July 29, 2002
I probably have still to figure out what I mean when I talk about management as there could arise a paradox in my thinking - why, laissez-faire type that I am, do I think management is important? Does management have anything to do with regulation?
I was brought to this idea by a Dilbert strip where one of the characters says something like “your management is preventing me from working.” That is a great possibility.
In a similar way, a bad teacher can set a child back 4 years - although in this case we would probably put “teaching” in quotation marks. And I guess most people would make a distinction between management and “management”.
I have a vision for management, which is the same as my vision for education - it should be transparent. I don’t know what I mean exactly, and maybe principal parts should be imposed, but it seems that education should be integrated into a particular experience, as if someone were wearing virtual reality / augmented reality goggles that put on a display that said this is this thing, and here are its properties and here’s how it works, right up there superimposed on the object.
I’m not sure good education / management can be obtrsuive, outside of that mold. I’m not sure that it should identify itself.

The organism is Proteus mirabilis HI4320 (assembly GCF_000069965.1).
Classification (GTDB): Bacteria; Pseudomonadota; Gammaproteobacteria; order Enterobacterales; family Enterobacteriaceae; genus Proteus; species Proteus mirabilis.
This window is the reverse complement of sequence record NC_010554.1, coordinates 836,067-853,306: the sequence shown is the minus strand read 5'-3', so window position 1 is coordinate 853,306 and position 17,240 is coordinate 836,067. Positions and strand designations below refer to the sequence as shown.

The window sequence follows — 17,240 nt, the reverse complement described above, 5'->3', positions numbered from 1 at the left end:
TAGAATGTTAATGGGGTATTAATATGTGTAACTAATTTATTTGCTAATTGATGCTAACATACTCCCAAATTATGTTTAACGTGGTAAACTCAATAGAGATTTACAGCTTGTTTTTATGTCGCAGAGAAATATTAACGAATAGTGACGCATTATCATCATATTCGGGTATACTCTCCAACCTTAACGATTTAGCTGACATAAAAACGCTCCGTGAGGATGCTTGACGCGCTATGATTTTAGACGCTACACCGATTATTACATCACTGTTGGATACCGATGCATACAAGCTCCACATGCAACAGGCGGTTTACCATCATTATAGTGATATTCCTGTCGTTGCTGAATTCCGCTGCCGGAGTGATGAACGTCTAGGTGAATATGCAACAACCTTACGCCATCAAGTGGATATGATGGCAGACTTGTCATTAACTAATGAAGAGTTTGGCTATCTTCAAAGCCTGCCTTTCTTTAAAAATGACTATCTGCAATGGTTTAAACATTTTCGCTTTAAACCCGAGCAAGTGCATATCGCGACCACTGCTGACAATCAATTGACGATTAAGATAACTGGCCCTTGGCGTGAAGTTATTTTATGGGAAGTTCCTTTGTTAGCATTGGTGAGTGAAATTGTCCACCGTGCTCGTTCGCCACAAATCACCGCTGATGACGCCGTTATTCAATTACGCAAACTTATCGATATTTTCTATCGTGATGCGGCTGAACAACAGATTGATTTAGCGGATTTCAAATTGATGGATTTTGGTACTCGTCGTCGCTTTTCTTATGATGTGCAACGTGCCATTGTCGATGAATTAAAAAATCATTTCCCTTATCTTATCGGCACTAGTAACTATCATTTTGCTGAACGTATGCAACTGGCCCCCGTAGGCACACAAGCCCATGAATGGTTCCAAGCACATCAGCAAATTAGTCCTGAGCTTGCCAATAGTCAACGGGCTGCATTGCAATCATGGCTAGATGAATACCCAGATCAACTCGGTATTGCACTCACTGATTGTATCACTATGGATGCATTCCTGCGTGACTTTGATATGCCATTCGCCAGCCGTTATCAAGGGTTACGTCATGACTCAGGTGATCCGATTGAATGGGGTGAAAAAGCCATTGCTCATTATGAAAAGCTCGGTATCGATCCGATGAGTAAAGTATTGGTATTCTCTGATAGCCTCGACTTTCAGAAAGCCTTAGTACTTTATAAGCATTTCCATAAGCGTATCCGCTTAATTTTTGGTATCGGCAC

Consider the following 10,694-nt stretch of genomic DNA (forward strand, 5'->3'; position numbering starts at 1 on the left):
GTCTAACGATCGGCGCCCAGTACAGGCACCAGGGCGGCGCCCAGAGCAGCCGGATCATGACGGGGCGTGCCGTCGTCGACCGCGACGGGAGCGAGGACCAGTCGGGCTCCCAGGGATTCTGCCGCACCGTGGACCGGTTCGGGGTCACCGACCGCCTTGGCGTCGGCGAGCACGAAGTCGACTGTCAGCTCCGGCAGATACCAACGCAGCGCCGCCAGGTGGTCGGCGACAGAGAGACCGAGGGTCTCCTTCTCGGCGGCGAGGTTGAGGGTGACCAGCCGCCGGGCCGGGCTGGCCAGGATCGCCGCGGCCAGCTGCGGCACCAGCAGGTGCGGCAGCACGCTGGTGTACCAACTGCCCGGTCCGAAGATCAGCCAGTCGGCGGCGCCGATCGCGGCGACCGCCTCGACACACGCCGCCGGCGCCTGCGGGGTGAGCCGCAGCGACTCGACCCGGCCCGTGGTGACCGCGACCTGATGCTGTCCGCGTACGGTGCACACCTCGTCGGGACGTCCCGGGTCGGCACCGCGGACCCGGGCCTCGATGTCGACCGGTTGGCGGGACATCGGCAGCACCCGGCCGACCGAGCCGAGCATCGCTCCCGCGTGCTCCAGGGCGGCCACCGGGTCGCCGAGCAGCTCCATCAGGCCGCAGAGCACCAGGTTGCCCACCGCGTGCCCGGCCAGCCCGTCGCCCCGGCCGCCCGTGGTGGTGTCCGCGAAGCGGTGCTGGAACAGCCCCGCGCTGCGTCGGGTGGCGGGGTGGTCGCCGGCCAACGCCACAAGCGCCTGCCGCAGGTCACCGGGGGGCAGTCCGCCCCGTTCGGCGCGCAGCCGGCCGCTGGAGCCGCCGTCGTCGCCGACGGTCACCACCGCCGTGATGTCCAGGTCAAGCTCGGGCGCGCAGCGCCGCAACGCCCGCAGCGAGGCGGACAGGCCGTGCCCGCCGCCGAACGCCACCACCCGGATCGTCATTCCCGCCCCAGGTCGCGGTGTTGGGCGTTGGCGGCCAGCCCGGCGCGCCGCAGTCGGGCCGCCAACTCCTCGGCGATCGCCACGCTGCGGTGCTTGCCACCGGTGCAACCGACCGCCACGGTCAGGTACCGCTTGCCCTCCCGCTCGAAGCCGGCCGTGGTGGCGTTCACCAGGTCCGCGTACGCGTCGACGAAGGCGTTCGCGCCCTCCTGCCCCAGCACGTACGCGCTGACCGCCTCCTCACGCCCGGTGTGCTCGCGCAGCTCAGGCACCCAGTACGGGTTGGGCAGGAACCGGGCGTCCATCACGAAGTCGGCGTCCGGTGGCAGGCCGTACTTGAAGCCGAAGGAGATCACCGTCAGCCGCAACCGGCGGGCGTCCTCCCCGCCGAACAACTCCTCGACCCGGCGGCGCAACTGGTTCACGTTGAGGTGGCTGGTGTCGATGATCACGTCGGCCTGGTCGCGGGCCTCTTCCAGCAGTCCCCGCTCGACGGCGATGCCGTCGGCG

This seems to feed into the concept of the “servant leader” - someone who works behind the scenes, emerging when some kind of shift is called for, perhaps.
Another possibility is that a really great teacher does nothing other than identifying and answering his pupils’ questions. That is really a way to integrate education and experience, because here the teacher is able to provide information that the pupil verifies rather than having to relearn (capacity to identify truth: Mill).
Also I like this method because I think it encourages a certain amount of autodidacticisim, which I think is key, and is the big skill that all “learning ” / “teaching” should probably be geared toward.
How would that apply to training great leaders? I would first have to become one myself or create a culture that encourages great leadership qualities, or rewards leaders and on a broader level leaves the qualities up for discovery. What I would probably need would be an autodidactic corporation. What does that mean?
And separately, is there an inherent arrogance in teaching management? Or only “teaching”/“management”?
The autodidactic / enantodidactic corporation. Is this already happening?